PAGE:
Two hackers at the ToorCon hacker conference in San Diego said that they’ve found a critical flaw in Firefox that looks, to them at least, impossible to patch.

The hackers, who have been named as Mischa Spiegelmock and Andrew Wbeelsoi, said that someone could execute an attack simply by creating a webpage with malicious JavaScript code. In most attacks, hackers have to get a computer user to download something to the computer, but in this case, they won’t know what hit them.

Windows users are used to facing security threats, but smug Apple and Linux users aren’t immune to this bug, as it affects all versions of Firefox.

Spiegelmock said that malicious code could create a stack overflow error, and called the implementation “a complete mess”.

Mozilla’s security chief Window Snyder took the presentation completely seriously after watch a video of it; she said Mozilla would “do some investigating”, but isn’t happy of the release of the exploit to the wide world of hackers.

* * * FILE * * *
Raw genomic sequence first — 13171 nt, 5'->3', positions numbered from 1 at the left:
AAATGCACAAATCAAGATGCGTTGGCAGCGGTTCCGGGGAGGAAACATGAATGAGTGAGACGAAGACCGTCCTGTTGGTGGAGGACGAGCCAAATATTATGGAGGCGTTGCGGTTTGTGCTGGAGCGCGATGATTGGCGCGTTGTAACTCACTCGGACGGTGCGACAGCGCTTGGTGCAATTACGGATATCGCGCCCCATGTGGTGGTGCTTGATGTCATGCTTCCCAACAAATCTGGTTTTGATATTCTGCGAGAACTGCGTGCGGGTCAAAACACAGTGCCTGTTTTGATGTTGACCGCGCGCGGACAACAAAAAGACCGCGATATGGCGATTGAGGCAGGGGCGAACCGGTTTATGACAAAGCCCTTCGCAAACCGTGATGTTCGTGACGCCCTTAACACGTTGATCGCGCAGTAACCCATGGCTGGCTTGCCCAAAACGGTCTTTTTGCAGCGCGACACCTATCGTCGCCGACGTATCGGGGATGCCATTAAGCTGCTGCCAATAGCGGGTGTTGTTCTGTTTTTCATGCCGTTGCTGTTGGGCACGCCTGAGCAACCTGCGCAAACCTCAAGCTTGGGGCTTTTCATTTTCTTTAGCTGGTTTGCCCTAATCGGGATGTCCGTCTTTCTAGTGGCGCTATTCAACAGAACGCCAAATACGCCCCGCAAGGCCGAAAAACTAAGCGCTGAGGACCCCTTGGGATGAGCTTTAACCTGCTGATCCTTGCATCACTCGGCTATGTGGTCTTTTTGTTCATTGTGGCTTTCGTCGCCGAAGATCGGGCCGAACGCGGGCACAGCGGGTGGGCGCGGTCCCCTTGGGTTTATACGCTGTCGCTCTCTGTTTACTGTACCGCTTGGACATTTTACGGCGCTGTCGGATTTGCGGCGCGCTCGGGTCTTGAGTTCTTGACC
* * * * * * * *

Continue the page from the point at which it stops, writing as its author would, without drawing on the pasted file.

The reason that the flaw is so difficult to patch? It’s in the part of the browser that deals with JavaScript.

After hearing that the two hackers know of another 30 unpatched flaws in Firefox, Jesse Ruderman, a Mozilla security staffer, encouraged them to disclose the bugs to Mozilla, who gives away $500 per vulnerability.

Wbeelsoi simply said, “It’s a double-edged sword, but what we’re doing is really for the greater good of the Internet. We’re setting up a communication networks for black hats”.

Black hats are malicious hackers, and most want to exploit flaws for private gain. However, many promote accessibility over privacy and security, so why they want to target open-source software of the type Mozilla develops is anyone’s guess.